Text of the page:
A guide to the music genre Footwork
aka [Chicago] Juke (see also [Detroit] Jit, Shangaan electro)
proper noun: so-called because of the associated dance crazes – essentially a contemporary form of break dance; wildly uptempo (140–170 BPM), characterised by syncopated beats laced with manically looped, pitched up (or down) vocal samples, usually from soul/reggae/hip hop records, or film dialogue.
Long-hailed for being the crucibles of house music and techno in the 80s, America’s windy and motor cities have also laid claim to their own, respective ghetto/booty house and ghetto tech/booty bass variants since the early 90s. In the last decade, the pitched-up Juke and Jit strains have emerged to take frenzied precedence, where Juke focuses almost entirely on the feet, hence ‘footwork’, and Jit encourages the dancer to move his/her arms as well. Hip hop is also integral, with the vocal hook from Ol’ Dirty Bastard’s ‘Baby C’Mon’ being sampled for RP Boo’s pioneering 1997 hit, ‘Baby Come On’.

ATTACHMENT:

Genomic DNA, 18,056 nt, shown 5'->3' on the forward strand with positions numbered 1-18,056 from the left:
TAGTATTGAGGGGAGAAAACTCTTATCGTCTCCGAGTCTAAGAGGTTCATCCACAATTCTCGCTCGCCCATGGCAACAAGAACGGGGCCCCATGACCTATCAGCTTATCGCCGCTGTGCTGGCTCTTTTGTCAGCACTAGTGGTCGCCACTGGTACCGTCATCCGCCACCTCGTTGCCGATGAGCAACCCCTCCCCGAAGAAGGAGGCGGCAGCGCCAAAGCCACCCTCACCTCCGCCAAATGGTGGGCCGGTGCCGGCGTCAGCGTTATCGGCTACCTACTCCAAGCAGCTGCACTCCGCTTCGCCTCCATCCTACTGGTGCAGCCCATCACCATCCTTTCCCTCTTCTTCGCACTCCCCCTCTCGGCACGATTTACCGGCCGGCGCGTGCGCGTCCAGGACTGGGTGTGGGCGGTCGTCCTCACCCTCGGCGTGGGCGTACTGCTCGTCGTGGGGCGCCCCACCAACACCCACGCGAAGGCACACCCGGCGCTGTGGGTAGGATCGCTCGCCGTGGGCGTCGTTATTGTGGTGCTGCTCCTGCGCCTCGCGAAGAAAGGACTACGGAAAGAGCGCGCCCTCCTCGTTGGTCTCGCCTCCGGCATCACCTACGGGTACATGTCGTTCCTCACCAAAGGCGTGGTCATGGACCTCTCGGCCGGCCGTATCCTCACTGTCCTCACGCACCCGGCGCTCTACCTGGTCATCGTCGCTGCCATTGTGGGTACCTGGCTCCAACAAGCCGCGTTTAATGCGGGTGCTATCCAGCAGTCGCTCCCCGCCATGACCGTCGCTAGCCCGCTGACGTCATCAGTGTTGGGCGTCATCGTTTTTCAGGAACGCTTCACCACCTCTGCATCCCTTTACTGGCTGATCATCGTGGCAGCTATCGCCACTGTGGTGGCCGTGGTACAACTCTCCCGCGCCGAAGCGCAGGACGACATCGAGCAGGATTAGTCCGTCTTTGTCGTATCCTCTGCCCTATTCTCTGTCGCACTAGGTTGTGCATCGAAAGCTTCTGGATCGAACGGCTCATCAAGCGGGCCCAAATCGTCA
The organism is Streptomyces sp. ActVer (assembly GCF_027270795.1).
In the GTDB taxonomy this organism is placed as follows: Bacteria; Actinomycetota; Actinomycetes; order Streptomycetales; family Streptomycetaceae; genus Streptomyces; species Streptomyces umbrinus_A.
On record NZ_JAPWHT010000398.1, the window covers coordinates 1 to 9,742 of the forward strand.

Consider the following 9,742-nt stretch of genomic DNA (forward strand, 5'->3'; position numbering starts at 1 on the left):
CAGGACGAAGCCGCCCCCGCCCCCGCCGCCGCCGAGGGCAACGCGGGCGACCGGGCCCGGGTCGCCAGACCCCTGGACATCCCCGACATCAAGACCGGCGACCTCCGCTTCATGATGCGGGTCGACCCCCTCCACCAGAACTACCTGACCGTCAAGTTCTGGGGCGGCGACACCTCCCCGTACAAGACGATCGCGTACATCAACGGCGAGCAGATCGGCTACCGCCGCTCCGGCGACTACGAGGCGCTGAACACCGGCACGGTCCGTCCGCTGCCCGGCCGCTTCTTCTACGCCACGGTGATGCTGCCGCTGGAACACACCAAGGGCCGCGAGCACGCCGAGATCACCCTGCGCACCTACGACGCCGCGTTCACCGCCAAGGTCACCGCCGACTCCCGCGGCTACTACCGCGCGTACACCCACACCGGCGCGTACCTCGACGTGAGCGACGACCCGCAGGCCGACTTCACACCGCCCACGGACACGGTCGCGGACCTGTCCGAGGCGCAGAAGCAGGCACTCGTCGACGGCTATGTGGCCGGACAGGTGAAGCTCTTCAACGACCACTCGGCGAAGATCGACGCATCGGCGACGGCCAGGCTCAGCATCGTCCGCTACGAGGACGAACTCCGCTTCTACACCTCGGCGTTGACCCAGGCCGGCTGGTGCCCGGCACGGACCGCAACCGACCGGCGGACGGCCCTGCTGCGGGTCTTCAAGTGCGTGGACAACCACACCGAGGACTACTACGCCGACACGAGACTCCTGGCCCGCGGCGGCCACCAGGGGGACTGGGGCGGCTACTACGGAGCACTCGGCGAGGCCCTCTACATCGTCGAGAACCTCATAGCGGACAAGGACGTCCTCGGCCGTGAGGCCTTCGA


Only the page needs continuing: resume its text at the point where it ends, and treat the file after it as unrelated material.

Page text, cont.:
Among the old school are Chicago DJs Funk and Deeon (Dance Mania), Detroit DJs Assault (Assault Rifle, Electrofunk, Jefferson Avenue) and Godfather (Twilight 76, Juke Trax, DET.), plus Ann Arbor’s Disco D (RIP). DJ RP Boo first raised the Juke bar and Traxman, PJ, Clent, Spinn, Rashad, Roc and Nate have followed suit since the late 90s. Dude ‘N’ Nem’s ‘Watch My Feet' got brief MTV airplay in 2007; Ghettophiles released Overkill, a Footwork compilation, in 2010; while British electronic experimentalist and niche club music guru Mike Paranidas, aka µ-Ziq, put out Bangs & Works Volume 1 on his Planet Mu label last year. Bristol’s Addison Groove and London’s Girl Unit have consequently been incorporating elements into their productions.
You may hear some Footwork at clubs such as Coalition featuring Girl Unit, Sneaky Pete’s, Edinburgh, Sun 21 Aug.